Video

    Video At National Zoo, Captivating Animal Sculptures Illustrate Tragedy of Ocean Pollution

    The National Zoo in Washington, D.C., is home to about 1,800 animals, representing 300 species. But throughout the summer, visitors can also see other kinds of creatures there. They are larger-than-life animal sculptures that speak volumes about a global issue — the massive plastic pollution in our oceans. VOA's June Soh takes us to the zoo's special exhibit, called Washed Ashore: Art to Save the Sea.
    Video

    Video Baghdad Bikers Defy War with a Roar

    Baghdad is a city of contradictions. War is a constant. Explosions and kidnappings are part of daily life. But the Iraqi capital remains a thriving city, even if a little beat up. VOA's Sharon Behn reports on how some in Baghdad are defying the stereotype of a nation at war by pursuing a lifestyle known for its iconic symbols of rebellion: motorbikes, leather jackets and roaring engines.
    Video

    Video Melting Pot of Immigrants Working to Restore US Capitol Dome

    The American Iron Works company is one of the firms working to renovate the iconic U.S. Capitol Dome. The company employs immigrants of many different cultural and national backgrounds. VOA’s Arman Tarjimanyan has more.
    Video

    Video Testing Bamboo as Building Material

    For thousands of years various species of bamboo - one of the world's most versatile plants - have been used for diverse purposes ranging from food and medicine to textiles and construction. But its use on a large scale is hampered because it's not manufactured to specific standards but grown in the ground. A University of Pittsburgh professor is on track to changing that. VOA’s George Putic reports.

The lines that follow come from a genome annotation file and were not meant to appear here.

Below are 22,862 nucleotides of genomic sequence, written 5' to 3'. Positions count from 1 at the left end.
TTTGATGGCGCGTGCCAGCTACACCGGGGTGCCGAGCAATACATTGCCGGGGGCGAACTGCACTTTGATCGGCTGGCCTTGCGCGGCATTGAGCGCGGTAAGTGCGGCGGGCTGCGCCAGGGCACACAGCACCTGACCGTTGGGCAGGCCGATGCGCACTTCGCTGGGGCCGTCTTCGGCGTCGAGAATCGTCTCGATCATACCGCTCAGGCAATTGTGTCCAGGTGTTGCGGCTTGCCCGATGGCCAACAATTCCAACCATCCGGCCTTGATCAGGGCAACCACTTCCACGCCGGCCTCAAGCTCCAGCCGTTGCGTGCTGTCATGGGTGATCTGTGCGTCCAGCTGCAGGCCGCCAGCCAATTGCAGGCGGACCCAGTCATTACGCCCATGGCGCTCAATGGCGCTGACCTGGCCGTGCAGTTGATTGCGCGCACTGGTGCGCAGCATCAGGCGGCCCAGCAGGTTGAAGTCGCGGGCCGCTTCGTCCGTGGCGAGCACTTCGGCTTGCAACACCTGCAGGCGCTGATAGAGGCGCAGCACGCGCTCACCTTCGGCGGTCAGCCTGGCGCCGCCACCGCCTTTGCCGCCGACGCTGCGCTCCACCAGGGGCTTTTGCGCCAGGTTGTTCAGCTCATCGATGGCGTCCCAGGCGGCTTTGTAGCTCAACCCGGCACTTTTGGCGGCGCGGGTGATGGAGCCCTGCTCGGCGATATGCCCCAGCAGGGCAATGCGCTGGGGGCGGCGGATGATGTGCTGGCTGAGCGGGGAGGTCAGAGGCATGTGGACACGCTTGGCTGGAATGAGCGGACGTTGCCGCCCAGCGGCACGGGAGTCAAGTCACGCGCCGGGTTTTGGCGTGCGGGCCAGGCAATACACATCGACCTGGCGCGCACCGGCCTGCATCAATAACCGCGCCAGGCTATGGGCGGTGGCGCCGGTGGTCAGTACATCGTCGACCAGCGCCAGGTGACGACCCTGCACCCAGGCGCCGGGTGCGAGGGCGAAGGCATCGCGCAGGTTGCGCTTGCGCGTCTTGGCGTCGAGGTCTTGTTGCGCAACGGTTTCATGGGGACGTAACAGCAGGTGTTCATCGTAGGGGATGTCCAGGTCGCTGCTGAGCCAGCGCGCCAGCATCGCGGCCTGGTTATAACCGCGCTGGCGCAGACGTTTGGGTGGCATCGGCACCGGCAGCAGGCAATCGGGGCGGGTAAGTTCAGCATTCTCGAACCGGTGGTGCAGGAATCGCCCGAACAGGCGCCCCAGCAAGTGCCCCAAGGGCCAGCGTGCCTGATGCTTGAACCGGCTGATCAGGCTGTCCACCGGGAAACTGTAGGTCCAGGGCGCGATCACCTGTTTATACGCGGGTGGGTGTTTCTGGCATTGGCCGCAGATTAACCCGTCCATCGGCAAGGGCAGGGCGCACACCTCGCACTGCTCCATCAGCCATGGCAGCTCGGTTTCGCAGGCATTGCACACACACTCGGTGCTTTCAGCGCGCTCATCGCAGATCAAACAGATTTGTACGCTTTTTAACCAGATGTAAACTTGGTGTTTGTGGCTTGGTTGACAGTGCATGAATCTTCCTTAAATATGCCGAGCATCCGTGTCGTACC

Video

    Video Orphanage in Iraqi City Houses Kids Who Lost their Parents to Attacks by IS

    An orphanage in Iraqi Kurdistan has become home to scores of Yazidi children who lost their parents after Islamic State militants took over Sinjar in Iraq’s Nineveh Province in 2014. Iraqi Kurdish forces backed by the U.S. airstrikes have since recaptured Sinjar but the need for the care provided by the orphanage continues. VOA’s Kawa Omar filed this report narrated by Rob Raffaele.
    Video

    Video Re-Opening Old Wounds in a Bullet-Riddled Cultural Landmark

    A cultural landmark before Lebanon’s civil war transformed it into a nest of snipers, Beirut’s ‘Yellow House’ is once again set to play a crucial role in the city.  Built in a neo-Ottoman style in the 1920s, in September it is set to be re-opened as a ‘memory museum’ - its bullet-riddled walls and bunkered positions overlooking the city’s notorious ‘Green Line’ maintained for posterity. John Owens reports from Beirut.
    Video

    Video Brexit Resounds in US Presidential Contest

    Britain’s decision to leave the European Union is resounding in America’s presidential race. As VOA’s Michael Bowman reports, Republican presumptive nominee Donald Trump sees Britain’s move as an affirmation of his campaign’s core messages, while Democrat Hillary Clinton sees the episode as further evidence that Trump is unfit to be president.
    Video

    Video NASA Juno Spacecraft, Nearing Jupiter, to Shed Light on Gas Giant

    After a five-year journey, the spacecraft Juno is nearing its destination, the giant planet Jupiter, where it will enter orbit and start sending data back July 4th. As Mike O'Sullivan reports from Pasadena, California, the craft will pierce the veil of Jupiter's dense cloud cover to reveal its mysteries.
    Video

    Video Orlando Shooting Changes Debate on Gun Control

    It’s been nearly two weeks since the largest mass shooting ever in the United States. Despite public calls for tighter gun control laws, Congress is at an impasse. Democratic lawmakers resorted to a 1960s civil rights tactic to portray their frustration. VOA’s Carolyn Presutti explains how the Orlando, Florida shooting is changing the debate.

    Special Report

    Adrift The Invisible African Diaspora